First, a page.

Riding Shotgun

with Kristof Ramon: Photographer

Milan: Friday: 16 hours before the start of Milan-Sanremo.  We pull up to the accreditation centre, a strange industrial complex tucked off the ring road near Linate Airport.  When I get out of the car, I’m greeted with an immediate and engulfing hug by the fantastically talented Kristof Ramon. In a few quick exchanges of words, and a pop in to pick up our credentials, I’ve arranged to ride shotgun alongside him the next day, as he photographs the first of the year’s monuments.

Kristof is an independent photographer.  Many of the long-standing photographers of the peloton work in associations or agencies, but his unique style is hard to pool, and his vision so unique it’s best for him to fly solo.  Of course, that can be a hard path, an uphill for sure, but he pulls it off with flair, and always, always a smile.

We meet at the start line, and arrange a time to meet at his car, of course, Italia a Fiat Panda.  As soon as we are in his car, he hands me a radio “In case we get separated” he says.  True pro.

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“I map out each of my desired shot locations before the race” he explains.  There are 9 points along the course of 300 kilometres, and not much time to spare zipping after the peloton, to get back around in front to shoot again. “So we go right after they pass” he tells me.

I’m on navigating duty: finding the next location on the map and queueing it up as we pull into a location.  So we have everything ready to go when we run back to the car.

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“Oh… the race has been diverted due to a landslide” I tell him.  Ensue a moment of chaos, as whilst driving, we check the location, see how it will affect our ability to get around the race again.  All good. We choose a shooting location slightly closer to the highway entrance, to accommodate this mid race change.

We end up following the race onto the motorway (or maybe just the break….) let me say as money can’t buy experiences go: am empty coastal Italian motorway is surely high up there.

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We continue on until our next location. “Where’s the ticket?” Kristof asks as he pulls up to the automated ticket booth. “It was open for the race” I respond, and alas we are sans biglietto and the automated booth is asking us for EIGHTY-TWO EUROS! Kristof pulls a quick reverse in the car and scoots over to the attendant, who prints out a ticket and we hand him our much more reasonable 2 euros 20 cents.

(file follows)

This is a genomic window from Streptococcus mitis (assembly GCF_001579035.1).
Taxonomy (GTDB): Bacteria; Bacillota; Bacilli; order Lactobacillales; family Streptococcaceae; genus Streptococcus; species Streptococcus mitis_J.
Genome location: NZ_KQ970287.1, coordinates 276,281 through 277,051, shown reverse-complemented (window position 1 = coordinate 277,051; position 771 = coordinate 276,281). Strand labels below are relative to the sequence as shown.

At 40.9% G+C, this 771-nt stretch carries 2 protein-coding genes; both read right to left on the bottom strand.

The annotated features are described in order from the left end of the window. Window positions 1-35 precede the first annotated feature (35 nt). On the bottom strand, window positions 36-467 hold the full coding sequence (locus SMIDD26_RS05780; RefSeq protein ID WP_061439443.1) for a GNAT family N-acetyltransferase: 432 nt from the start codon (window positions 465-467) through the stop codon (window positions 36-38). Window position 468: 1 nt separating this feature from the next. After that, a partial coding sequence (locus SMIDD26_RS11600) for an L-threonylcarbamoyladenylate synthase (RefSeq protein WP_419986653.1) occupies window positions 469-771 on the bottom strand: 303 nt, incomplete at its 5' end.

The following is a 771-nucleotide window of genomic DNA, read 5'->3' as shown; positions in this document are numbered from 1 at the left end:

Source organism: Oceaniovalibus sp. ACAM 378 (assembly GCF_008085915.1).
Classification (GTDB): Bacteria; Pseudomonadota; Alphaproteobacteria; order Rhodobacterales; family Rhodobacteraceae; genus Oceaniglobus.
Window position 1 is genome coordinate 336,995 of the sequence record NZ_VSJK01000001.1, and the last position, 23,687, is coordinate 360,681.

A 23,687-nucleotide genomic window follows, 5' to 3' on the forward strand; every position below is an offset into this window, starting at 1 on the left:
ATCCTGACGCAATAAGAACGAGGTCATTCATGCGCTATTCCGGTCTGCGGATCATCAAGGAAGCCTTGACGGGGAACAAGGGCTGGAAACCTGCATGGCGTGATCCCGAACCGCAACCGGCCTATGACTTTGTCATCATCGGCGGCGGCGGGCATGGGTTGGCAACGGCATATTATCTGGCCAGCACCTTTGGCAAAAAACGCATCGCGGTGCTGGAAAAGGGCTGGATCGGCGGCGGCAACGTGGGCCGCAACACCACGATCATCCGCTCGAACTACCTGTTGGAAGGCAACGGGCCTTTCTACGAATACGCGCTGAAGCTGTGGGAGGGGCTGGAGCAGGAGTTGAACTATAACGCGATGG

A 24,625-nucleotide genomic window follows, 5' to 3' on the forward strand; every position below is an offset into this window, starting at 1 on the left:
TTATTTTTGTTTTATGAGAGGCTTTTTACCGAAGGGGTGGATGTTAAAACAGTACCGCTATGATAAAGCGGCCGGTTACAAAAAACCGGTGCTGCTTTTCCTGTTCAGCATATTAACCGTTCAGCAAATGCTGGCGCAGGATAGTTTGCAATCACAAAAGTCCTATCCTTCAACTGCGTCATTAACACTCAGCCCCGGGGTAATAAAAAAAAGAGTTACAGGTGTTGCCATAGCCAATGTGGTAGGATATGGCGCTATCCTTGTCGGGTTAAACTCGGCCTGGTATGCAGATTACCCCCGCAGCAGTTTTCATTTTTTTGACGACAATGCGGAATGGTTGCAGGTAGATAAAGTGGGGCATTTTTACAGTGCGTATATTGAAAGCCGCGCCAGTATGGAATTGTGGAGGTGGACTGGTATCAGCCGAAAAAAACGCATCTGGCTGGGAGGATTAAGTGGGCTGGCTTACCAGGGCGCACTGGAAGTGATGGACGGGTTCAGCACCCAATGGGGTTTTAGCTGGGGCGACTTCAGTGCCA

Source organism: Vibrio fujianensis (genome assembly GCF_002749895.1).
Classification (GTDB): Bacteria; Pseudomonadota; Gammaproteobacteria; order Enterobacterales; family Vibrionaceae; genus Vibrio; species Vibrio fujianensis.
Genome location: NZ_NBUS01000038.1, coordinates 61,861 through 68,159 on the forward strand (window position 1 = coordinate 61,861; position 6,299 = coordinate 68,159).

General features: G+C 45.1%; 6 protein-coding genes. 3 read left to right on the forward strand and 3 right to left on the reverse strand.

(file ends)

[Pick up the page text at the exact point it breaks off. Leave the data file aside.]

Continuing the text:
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Off to the next location,  losing a few minutes in the toll booth gets Kristof there just as the lead bikes are coming by.  I volunteer to wait with the car in its non official parking spot and in a flash he is back.

There’s some hard decisions to make and quick thinking needed on the road.  All the plans can go out the window based on the race… For example, our time to location is cut by 10 minutes when there is a break of that time up the road.  But he’s adaptable, and always has a plan B.

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As we pull into the finish area he spots the ideal parking for his little Panda: within 50 metres of the busses, as the staff are preparing for the return of their battered riders.  We know the prep that goes into a race for teams. We know the months of work the riders do to peak for the right race. We often don’t think about the planning needed to photograph a race though.  It can seem so simple from the outside… hop on a motorbike, follow along…. edit, upload, do it again.  But these true masters, this artistry, it comes from an expertise, a precision that allows no errors or stresses to occur, to ensure the maximum focus on capturing images.

Hats off to you Kristof, and thank you for a wonderful day, and a real lesson on being pro.

Follow Kristof here @kristoframon or check his website: www.Kramon.be

Images: Laura Fletcher @cassette_media